So the Montague siblings are not folks who are content to sit in the club drinking port and talking about the fate of the empire. Monty and Felicity have bounties on their head from London to Rabat. They’re in bad with pirate fleets and soldiers of fortune all across Europe and Africa. And suddenly Adrian finds himself sucked into this daring life, held hostage in a harem, digging through shipwrecks, and drinking with smugglers. He’ll live up to the family name yet.

Hey, do you know what ‘French letters’ are? I had to look that one up, but apparently Adrian isn’t a milquetoast in one area.

Talky Talk: Avast…

I’m glad the author made this into a trilogy, it was nice to find out where Monty and Felicity ended up. And Adrian, despite everything, was an engaging character with a good story arc. But there were problems.

For starters, the author likes to randomly change genres. As in the previous two books, a gripping work of historical fiction suddenly turns into high fantasy without warning. I would have preferred this stay straight realistic fiction.

Also, Monty is in a long term relationship with his partner, Percy. Felicity and their friends keep pestering Monty to finally marry him before someone else steals him away. Other characters are openly homosexual.

Yes, same-sex relationships have existed since the dawn of time, and yes, homosexual marriages did exist in historical societies. But not in 18th century England, Germany, or Morocco. Monty’s reticence to tie the knot is due to his commitment phobia, and not due to the very real fear or violence or the law. Homosexuality was a jailable offense in many parts of the Western world well into the 21st century, and if the boys actually had a wedding ceremony, they’d risk a lynch mob or being sentenced to decades of hard labor. An open secret, I’d buy. Out and proud husbands in the 1700s, no way.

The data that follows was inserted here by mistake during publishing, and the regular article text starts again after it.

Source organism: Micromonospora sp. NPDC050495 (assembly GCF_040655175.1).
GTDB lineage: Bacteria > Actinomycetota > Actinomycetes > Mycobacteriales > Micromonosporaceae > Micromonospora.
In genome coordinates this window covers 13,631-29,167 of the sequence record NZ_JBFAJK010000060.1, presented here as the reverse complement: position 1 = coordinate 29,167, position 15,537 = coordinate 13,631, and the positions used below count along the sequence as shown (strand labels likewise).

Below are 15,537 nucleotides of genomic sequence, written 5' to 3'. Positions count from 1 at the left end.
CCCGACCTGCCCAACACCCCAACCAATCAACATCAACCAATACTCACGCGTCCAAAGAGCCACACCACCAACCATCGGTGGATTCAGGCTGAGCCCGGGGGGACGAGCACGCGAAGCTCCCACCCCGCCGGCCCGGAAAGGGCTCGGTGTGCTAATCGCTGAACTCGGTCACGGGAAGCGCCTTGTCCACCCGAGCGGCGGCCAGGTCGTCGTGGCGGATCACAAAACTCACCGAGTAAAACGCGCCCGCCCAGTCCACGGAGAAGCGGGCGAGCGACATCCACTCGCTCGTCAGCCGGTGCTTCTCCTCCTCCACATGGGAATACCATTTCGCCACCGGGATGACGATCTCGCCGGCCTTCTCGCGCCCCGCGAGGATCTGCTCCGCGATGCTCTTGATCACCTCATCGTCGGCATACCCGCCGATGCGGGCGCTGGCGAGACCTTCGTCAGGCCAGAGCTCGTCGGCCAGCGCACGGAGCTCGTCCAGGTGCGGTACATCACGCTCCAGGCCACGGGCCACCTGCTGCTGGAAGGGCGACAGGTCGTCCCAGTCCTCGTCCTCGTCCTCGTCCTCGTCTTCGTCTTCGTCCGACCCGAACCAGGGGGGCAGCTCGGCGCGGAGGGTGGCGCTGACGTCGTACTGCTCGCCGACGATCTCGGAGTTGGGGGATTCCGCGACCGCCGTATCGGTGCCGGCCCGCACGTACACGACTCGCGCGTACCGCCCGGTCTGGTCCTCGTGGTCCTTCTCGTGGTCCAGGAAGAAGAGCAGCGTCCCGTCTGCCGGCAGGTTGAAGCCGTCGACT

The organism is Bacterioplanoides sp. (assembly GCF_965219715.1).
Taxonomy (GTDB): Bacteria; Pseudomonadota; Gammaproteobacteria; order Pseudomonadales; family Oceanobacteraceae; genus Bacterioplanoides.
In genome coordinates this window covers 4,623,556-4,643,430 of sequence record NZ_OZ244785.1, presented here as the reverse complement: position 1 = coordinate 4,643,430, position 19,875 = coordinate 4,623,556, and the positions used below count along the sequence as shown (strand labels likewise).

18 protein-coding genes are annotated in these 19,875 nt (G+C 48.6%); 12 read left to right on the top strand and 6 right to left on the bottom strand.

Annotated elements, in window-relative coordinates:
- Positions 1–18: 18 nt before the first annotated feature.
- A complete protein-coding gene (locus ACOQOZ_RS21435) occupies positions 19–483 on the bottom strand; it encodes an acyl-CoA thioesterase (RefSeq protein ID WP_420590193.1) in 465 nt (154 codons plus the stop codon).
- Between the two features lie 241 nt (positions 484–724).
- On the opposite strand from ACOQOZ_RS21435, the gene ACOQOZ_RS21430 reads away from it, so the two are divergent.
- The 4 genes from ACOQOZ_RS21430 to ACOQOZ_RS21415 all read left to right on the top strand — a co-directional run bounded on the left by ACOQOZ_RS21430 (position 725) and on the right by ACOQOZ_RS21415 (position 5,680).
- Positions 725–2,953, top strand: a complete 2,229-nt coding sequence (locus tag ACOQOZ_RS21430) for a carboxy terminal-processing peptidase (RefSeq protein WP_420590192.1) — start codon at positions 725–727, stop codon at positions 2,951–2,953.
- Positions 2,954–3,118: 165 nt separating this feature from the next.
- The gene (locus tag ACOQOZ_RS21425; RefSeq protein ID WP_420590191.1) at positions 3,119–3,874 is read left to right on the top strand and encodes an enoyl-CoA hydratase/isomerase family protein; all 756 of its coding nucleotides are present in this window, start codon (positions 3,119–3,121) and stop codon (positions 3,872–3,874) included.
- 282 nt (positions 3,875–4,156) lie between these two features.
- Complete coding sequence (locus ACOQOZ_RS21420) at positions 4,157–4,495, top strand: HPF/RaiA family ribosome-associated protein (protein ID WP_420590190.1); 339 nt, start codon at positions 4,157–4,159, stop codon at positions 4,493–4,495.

Also, Percy and most of the pirates were of African heritage, and absolutely every European character accepts them as equals. This was a time when the Western powers were scrambling for colonies with their unlimited supply of native labor, and when you could literally go to the store and buy a human being. Pretending racism didn’t exist makes this historical fiction pleasant, but unrealistic. The author shoehorned 2020s morality into the 1700s.

Bonus Factor: Treasure Hunt

Treasure chest with a skull, compass, and pearls

So why did Adrian’s mother insist on carrying that busted spyglass wherever she went, but abandoned it the day she died? Did she just fall off that cliff or…did she jump? What happened to her after that shipwreck in the Barbados all those years ago? The Montague siblings are going to find out.

Bonus Factor: Road Sea Trip

A shipwrecked ship underwater with fish swimming around

So Monty and Felicity fell in with pirates when Adrian was just a baby and are kind of part of the merry crew. Except for the fleets that want them dead. Adrian finds himself chasing clues from Rabat to Amsterdam, from the Azores to Reykjavik. Maybe he’s not the wimp everyone thinks he is. Or maybe no one ever actually thought that.

Bromance Status: Old Shipmate

I enjoyed our voyages together, but I think I’ll bid this series a bon voyage.

Literary Matchmaking

The Gentleman’s Guide to Vice and Virtue (Montague Siblings #1)

The Gentleman’s Guide to Vice and Virtue introduces us to young Lord Monty.

The Lady’s Guide to Petticoats and Piracy (Montague Siblings #2)

The Lady’s Guide to Petticoats and Piracy introduces us to Felicity.

Daughter of the Pirate King (Daughter of the Pirate King #1)

Tricia Levenseller’s Daughter of the Pirate King is another swashbuckling high seas adventure.

Brian wrote his first YA novel when he was down and out in Mexico. He now lives in Missouri with his wonderful wife and daughter. He divides his time between writing and working as a school librarian. Brian still misses the preachy YA books of the eighties.